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From the makers of 'Friday' and 'I Love Chinese Food' comes 'Get In My Car'

The latest viral video by Ark Music Factory features a Chinese singer and Putonghua lyrics

PUBLISHED : Friday, 14 March, 2014, 1:20pm
UPDATED : Friday, 14 March, 2014, 4:19pm

A Chinese-American girl is the latest tween to collaborate with the viral hitmaker of several songs that have achieved notority on the internet.

After being introduced as a "China girl," 10-year-old Grace Liu sings about a flying automobile in "Get In My Car," a sugary pop song with Putonghua and English lyrics.

In the video, she references Chitty Chitty Bang Bang, flaunts underage driving laws and dances on the Great Wall of China in an ethnic minority costume.

According to her Youku channel, Liu was born in Las Vegas and grew up in Los Angeles. In summer 2013, she become the youngest student of CeCe Sammy, an English vocal coach known for her appearances on The Voice UK and The X Factor. 

"Get In My Car" is the latest work of Ark Music Factory, a Los Angeles company that specialises in filming and promoting music videos which display young musical talent. 

Despite these seemingly lofty ambitions, the company has come under fire from many internet bloggers for "exploiting the dreams of pre-teen girls" and intentionally producing works with low production values, modified vocals and blatantly saccharine visuals.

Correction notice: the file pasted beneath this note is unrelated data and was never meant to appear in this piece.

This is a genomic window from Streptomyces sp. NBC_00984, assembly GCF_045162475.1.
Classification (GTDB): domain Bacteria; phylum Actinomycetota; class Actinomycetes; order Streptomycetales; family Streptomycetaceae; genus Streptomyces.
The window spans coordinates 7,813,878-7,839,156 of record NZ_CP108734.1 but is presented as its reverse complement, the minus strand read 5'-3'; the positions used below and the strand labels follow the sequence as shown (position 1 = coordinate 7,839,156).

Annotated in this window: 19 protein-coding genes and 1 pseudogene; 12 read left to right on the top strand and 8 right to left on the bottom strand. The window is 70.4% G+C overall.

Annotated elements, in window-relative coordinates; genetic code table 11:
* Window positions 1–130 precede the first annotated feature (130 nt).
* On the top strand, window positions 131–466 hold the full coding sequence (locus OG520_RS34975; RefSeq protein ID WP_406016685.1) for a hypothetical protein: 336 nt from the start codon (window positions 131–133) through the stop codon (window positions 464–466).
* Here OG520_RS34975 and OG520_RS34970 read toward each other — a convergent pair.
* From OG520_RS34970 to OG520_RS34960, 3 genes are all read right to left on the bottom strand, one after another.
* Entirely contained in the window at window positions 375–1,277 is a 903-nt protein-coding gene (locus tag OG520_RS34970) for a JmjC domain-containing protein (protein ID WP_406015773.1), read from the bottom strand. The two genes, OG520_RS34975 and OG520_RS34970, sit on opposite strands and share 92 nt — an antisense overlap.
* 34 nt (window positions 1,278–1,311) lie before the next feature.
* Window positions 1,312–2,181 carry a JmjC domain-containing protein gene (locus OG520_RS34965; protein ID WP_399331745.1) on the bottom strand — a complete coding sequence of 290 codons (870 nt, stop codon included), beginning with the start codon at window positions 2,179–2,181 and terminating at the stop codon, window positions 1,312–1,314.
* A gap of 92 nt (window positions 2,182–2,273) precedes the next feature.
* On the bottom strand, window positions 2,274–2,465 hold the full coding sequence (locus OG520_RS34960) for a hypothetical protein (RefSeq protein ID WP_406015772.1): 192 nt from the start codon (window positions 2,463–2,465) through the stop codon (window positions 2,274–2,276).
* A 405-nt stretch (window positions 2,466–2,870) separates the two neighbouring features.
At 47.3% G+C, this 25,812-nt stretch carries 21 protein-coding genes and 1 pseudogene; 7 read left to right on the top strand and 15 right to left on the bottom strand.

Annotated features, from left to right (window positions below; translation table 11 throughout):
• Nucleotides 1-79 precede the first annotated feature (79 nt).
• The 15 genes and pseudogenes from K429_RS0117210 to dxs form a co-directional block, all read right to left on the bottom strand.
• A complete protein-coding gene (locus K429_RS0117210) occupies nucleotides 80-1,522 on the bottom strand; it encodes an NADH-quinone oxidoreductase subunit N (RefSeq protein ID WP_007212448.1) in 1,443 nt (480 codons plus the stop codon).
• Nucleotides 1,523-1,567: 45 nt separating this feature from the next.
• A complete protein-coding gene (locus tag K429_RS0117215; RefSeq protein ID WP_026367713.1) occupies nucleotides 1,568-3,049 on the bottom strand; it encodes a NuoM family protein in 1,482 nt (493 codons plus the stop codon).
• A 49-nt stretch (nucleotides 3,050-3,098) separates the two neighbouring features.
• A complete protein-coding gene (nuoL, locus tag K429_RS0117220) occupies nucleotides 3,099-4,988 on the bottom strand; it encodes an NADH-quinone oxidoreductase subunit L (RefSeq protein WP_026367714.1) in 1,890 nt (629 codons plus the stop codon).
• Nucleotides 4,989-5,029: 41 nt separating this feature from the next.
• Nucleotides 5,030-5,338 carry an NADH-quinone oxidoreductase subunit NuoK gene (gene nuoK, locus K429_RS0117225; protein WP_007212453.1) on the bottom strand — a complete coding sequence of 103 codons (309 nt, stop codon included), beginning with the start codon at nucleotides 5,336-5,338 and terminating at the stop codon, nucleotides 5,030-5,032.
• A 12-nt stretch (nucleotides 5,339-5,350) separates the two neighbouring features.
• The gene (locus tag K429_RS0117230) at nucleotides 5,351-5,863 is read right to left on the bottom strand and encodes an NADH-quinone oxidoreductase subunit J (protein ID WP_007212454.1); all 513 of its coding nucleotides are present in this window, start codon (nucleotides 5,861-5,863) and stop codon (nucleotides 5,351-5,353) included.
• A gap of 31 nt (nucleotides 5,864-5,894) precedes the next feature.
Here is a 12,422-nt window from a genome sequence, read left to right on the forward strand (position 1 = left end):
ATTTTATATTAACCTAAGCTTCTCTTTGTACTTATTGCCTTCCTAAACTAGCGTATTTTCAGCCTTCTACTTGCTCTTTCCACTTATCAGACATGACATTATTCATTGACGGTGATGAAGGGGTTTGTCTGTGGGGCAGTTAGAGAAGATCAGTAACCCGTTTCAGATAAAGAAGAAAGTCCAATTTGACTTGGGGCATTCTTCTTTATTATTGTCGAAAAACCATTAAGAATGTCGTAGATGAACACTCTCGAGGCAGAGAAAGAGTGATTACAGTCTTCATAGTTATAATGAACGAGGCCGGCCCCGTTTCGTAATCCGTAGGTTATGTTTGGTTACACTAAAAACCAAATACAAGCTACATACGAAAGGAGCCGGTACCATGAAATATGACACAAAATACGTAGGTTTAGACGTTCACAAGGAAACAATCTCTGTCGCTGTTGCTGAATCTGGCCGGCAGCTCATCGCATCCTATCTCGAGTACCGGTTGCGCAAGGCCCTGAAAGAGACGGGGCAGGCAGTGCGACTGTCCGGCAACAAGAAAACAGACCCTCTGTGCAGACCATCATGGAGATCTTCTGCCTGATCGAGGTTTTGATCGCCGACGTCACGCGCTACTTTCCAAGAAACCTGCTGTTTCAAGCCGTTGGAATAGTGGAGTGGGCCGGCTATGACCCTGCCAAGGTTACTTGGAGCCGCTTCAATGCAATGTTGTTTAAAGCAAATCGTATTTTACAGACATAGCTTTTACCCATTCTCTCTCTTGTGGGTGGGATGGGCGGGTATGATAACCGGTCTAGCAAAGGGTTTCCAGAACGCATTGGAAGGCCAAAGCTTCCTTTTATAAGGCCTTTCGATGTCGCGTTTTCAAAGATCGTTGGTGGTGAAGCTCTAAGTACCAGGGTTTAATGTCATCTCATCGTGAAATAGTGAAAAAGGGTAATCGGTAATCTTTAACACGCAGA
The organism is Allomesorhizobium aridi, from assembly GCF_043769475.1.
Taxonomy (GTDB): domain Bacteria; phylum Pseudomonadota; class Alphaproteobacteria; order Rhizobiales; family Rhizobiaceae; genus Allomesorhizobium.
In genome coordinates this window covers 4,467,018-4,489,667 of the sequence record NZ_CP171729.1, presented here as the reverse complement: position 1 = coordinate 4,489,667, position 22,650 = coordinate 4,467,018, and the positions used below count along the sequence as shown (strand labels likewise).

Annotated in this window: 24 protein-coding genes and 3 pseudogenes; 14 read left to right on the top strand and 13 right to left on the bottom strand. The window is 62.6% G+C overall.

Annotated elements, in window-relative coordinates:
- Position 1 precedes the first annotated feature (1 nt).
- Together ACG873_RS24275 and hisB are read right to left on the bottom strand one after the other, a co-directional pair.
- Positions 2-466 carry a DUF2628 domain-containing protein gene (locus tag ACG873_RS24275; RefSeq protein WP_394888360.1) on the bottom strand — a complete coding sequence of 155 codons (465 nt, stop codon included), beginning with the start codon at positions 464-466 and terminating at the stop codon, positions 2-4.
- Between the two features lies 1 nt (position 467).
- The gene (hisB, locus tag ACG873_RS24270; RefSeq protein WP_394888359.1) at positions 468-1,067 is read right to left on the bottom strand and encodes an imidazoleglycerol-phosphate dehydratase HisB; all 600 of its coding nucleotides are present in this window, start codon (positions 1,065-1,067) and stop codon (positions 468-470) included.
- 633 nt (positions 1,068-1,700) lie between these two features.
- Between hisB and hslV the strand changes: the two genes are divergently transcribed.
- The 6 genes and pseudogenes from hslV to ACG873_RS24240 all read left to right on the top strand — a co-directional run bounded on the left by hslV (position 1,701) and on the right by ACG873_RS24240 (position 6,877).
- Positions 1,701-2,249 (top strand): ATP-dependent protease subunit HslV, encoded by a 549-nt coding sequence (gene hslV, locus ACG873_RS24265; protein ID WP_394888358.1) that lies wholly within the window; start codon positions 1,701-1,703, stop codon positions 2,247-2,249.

Video: Grace Liu - Get In My Car 

Ark Music Factory founder Patrice Wilson appears in every video the company produces. In "Get In My Car," Wilson attempts to rap in Putonghua alongside Chinese-American performer Thomas Chou.

Several Youtube commenters blasted the song after it appeared online on March 11, and many accused Wilson of racism and exploitation while others criticised Liu’s Chinese.

“Why do you keep exploiting kids with rich parents? Especially going as far as to sexualise an 11-year-old girl,” one wrote.

Others were more forgiving, including a user named Michael Chang.

"How is this any different from K-pop or any other Asian pop song?” Chang asked.

In an exclusive interview with Mosh News, a British entertainment website, Wilson lashed back at critics.

“I filmed Grace's video in early January and her parents actually approached me," Wilson said. "They wanted something that could be meaningful in China, US and worldwide. I wasn’t skeptical or scared to release the 'Get In My Car' video, because I’ve grown some thick skin towards all the critics out there. I’ve also come to realise over the years that people secretly love my videos.”

This is not the first time that Ark Music Factory has created a China-themed video. In 2013, the company produced "I Love Chinese Food," a song featuring 12-year-old Alison Gold. The song, an ode to Americanised Chinese cuisine, included choice lyrics like  "I love fried rice, I love noodles, I love chow mien, chow mo-mo-mo-mo-mien!”

"Friday," a 2011 song featuring singer Rebecca Black, was Ark Music Factory's first viral hit. Despite garnering over one million dislikes on Youtube, the song eventually reached No. 34 on the Billboard Hot 100.



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